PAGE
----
Workin' It: Blue-Collar vs. White-Collar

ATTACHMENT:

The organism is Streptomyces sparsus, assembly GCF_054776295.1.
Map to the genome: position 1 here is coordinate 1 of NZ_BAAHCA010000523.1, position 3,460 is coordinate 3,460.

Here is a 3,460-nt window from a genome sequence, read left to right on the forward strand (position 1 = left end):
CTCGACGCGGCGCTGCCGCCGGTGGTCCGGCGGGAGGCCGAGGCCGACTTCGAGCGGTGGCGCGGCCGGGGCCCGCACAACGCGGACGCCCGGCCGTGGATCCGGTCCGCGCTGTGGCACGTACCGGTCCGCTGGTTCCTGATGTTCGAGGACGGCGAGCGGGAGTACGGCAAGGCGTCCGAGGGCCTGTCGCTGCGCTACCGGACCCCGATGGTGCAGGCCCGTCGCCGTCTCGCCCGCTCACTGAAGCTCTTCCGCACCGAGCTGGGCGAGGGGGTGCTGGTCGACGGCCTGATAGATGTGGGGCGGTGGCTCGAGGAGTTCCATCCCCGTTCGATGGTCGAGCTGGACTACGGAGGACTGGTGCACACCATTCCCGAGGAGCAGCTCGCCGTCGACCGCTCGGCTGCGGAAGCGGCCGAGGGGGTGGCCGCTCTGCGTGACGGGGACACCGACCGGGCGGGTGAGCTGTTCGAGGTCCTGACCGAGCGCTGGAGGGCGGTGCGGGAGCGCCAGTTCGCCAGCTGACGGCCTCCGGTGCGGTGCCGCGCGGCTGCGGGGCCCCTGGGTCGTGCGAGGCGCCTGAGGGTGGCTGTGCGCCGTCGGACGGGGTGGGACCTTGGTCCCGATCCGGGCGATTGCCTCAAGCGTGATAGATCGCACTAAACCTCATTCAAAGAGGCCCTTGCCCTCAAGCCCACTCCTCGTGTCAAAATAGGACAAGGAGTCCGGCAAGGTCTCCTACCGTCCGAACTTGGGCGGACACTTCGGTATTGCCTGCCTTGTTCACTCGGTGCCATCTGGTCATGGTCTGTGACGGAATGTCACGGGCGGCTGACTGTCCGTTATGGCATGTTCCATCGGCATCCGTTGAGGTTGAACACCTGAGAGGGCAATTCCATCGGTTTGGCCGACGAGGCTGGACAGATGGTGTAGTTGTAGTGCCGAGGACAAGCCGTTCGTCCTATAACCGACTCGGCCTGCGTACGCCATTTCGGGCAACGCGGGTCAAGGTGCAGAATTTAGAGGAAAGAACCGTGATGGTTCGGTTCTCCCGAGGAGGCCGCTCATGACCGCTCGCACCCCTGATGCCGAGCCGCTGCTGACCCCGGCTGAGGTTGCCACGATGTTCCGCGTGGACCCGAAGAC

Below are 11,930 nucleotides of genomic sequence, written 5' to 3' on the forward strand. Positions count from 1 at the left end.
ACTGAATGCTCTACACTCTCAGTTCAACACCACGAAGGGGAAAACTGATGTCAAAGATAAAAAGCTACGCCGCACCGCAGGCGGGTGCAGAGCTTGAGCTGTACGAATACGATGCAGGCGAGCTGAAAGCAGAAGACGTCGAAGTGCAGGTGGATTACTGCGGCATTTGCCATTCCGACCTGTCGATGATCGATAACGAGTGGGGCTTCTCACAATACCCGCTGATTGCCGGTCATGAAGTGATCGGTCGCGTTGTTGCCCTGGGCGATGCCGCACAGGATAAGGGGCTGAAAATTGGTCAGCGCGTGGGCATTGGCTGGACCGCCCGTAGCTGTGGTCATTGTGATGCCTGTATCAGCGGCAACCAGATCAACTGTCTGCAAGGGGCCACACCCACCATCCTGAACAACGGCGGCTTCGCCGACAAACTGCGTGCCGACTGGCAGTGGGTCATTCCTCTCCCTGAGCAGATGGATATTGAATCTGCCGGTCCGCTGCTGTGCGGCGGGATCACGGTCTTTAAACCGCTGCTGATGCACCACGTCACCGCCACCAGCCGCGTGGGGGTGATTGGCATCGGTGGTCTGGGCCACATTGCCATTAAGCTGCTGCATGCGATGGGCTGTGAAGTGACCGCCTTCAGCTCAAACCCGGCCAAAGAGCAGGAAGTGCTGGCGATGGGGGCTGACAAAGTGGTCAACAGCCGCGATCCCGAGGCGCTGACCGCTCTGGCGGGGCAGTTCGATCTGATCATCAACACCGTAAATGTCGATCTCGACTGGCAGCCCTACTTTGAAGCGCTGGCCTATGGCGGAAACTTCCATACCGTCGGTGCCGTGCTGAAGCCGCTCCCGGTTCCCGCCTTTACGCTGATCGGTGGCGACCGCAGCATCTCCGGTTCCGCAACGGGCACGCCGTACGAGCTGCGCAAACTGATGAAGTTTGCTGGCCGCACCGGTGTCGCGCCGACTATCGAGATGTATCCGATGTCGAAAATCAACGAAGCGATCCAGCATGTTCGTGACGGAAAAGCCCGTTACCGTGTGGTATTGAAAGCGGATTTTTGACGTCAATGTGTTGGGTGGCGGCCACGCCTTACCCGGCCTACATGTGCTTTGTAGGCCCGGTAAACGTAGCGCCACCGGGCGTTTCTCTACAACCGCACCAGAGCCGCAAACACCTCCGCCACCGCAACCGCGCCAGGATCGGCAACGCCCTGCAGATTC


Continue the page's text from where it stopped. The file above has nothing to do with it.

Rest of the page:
Humorist Roy Blount, Jr., once wrote an essay about his experiences as a reporter for Sports Illustrated. He was out in some podunk town interviewing a football prospect, moaning and whining about his deadlines, his editors, and his less-than-inspiring surroundings, when an older man stopped him to ask him about his work. He launched into an enthusiastic complaint, only to be brought up short when the man said, "Bet you don't have to sweat to do that."For all I know, Blount made up this story. As one of Blount's faithful readers, I think it's likely he did. But as an anecdote, it raises a lot of questions. Does the guy who toils in the field have it a lot harder than the guy who sits under humming fluorescents? If he does, and I think he does, then why does he generally get paid less? And is the woman who becomes vice-president of Widgets, Inc., any happier than the woman on the factory floor?Okay, so this is a subject that fascinates me. I am the person for whom the labor history section in used bookstores was created. I've always regretted the lack of tales from the front, stories told in workers' own voices about what work means to them. Publishers, thankfully, are finally filling this void. The Cliff Walk (Little, Brown) by Don J. Snyder is one such book, although at times it seems like less of an autobiography than a moralistic warning tale for yuppies. Snyder, who was raised in a poor, working-class home with a father who was rarely employed, took advantage of the scholarships and encouragement handed out to promising baby boomers. After becoming an academic, bouncing around from school to school in the quest for bigger and better teaching appointments, he was refused for tenure. His book follows his desperate job search, his descent into depression, and his ultimate redemption through manual labor.Snyder holds back nothing, and some of his actions make him a decidedly unsympathetic character. He won't let his wife work, despite their having four small children to care for, and when she finally insists on taking other people's children in, he zonks himself out daily on booze and sleeping pills so he won't have to see them. He splurges on gifts for the children, knowing that his wife has to play the meanie by taking them back. At his lowest point, he considers volunteering his wife as a surrogate mother to a childless couple. After awhile, though, his brazen honesty and exaggerated sense of injustice become fascinating. Snyder is a competent writer who maintains tight control of his story. His account of taking his infant daughter to see the signs students have hung in protest of his firing is almost cinematic in its detail. The end, where our hero learns that painting houses is more honest than grading papers, seems a little fake, cribbed from It's a Wonderful Life, but that doesn't mar the book's ultimate impact. Reg Theriault, the author of How To Tell When You're Tired: A Brief Examination of Work (W.W. Norton), is Snyder's opposite.Theriault, raised as a migrant fruit picker, also went to college, but rather than use his education as a path to a white-collar position, he took what he learned back to a succession of blue-collar jobs. Variously a longshoreman, a factory worker, and a hobo, Theriault spins an entertaining, opinionated story of work and the men and women who do it. More a collection of separated vignettes than a memoir, the book shows Theriault to be an irreverent, smart, gifted writer. He has a laborer's heart: the inability to look at a product without feeling the sweat and toil of those who put it together. As a writer, he is not so much concerned with the politics of labor as he is with the idea that those who work hard share a common bond. Of the mythical Sisyphus, doomed to keep pushing a rock up a hill, he writes, "Is there a stick of wood handy that he can grab and throw under the rock to chock it so that he can pause long enough to catch his breath? I know what his human condition is, but what are his working conditions? What is the weather like? Is it cold? Is he getting rained on? I know he does not have any gloves." This is a wise and sly book by a wise and sly writer. Add Snyder's to it and you emerge with part of a complex and vivid portrait of what work is.


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